The Seward Phoenix Log - News of the Eastern Kenai Peninsula since 1966

By Wolfgang Kurtz
LOG Editor 

Council gives city manager a raise

 

Wolfgang Kurtz | The Seward Phoenix LOG

Jim Hunt (right), Seward City Manager, pays attention to a citizen complaint at the Jan. 27 city council meeting that concluded with his yearly performance evaluation.

The Seward City Council went into executive session at last month's Jan. 27 meeting to conduct City Manager Jim Hunt's annual evaluation. Hunt received high enough marks to earn him a unanimous vote for a $4252 annual raise at Monday's meeting. The amount which includes the cost to the city of benefits, includes an hourly wage bump from $50.48 to $52. When Councilor Christy Terry probed Hunt on the effective date of Feb. 10, Hunt declined to answer as to why he didn't request the raise retroactive to Jan. 1.

Council also voted unanimously, without amendment, to accept funds from the Alaska Energy Authority for additional expenditures on the city's electrical warehouse project to the tune of another $2 million. State funding of the project now stands at $6 million. Plans and budgeting for the project have consistently been expanded and revised upward, raising questions from council members including, most notably, Christy Terry. She reiterated her standing request to see documentation for the project as it continues to develop.

When queried by Terry, Electric Department head John Foutz explained that funds to this point were spent for the warehouse construction but shortfalls and additional required task items, including generator relocation, drove the need for an amendment to the original grant. Apparently AEA agrees and the city electric utility now has another couple million to spend on the project. Some of the project work is being performed by city workers, and when asked, Foutz explained that wages would be paid out of grant funds for any such activity.

Another vehicle will be replaced in the city's fleet of pickup trucks, joining the new Dodge now parked in the city manager's space. The existing Chevy flatbed equipped with a crane, used by the Harbor Department, is set for surplus sale to the public, making way for a Ford F350.

A substantial length of the council session was tied up in Seward Community Health Center issues including if, how and when city expenses will be reimbursed by the new community health clinic. Finance Department head Kris Erchinger said that she does not contemplate any immediate new hires as her staff takes on handling accounting for the new SCHC staff. The present additional workload can be handled through overtime, said Erchinger, but regular billing and payroll will require additional resources, likely including hiring for the position recently vacated by Kim Kowalski-Rogers.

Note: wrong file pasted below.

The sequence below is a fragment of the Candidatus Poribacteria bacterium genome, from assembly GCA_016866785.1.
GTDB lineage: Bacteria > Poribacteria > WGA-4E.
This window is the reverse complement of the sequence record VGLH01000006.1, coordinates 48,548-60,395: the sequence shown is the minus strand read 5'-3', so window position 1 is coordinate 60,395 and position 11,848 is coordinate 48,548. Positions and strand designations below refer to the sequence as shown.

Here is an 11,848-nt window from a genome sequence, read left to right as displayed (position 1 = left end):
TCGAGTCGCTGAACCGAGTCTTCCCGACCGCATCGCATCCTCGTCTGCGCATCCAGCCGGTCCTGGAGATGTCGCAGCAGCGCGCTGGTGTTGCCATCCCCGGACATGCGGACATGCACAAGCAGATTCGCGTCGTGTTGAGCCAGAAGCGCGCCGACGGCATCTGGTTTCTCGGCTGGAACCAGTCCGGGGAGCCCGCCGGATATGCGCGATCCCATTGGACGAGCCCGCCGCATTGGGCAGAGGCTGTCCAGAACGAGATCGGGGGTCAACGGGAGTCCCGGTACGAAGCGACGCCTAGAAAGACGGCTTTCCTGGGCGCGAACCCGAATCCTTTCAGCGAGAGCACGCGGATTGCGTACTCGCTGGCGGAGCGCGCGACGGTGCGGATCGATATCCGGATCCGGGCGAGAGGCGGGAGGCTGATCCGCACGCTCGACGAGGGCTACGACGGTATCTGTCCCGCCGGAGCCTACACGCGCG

Erchinger also explained that due to the fact that the SCHC will run in the red for its first year and likely its second also, charging the clinic against subsidies by the city already approved for by council would just add extra work. She said that costs of services will be recorded, but reimbursement and methods is for the council to decide. Councilor Terry offered an amendment to resolution 2014-017, which relates to city administrative support to the new clinic, to forbid the city from hiring any new employees to accommodate SCHC workload.

The amendment was approved with counciler Dave Squires voting no. The resolution was then unanimously passed, paving the way for city to provide administrative and support services to SCHC for up to three years.

Coordinator Dawn McDevitt of the Seaview Community Services Domestic Violence Sexual Assault program gave a report wherein she predicted that, at the rate the program is growing, funding is not adequate to provide safe haven for victims of abuse. The program has struggled with a vacancy, which happened during 2012 and lasted several months, in the single position assigned to administer the program. Since McDevitt came aboard, the already existing need for program services has converged with rising awareness among victims that there is a local program.

McDevitt explained that the program was originally founded in the belief that victims and their children should be able to remain at home and not be displaced. However, with rising costs of living, this approach is more difficult in terms of maintaining a home. Without a local shelter, victims have to make use of alternatives such as hotel rooms or volunteered homes which become rare commodities during the summer season.

In some cases, extended protection may require a transfer out of town. Faced with dislocation out of Seward, the outcome is that often victims opt to stay in abusive situations. McDevitt says she is working toward a next stage of the program which will involve establishment of a local full time shelter or shelter facilities.

Feb 14, 2013 LOG story: Council approves city manager's pay bump

 

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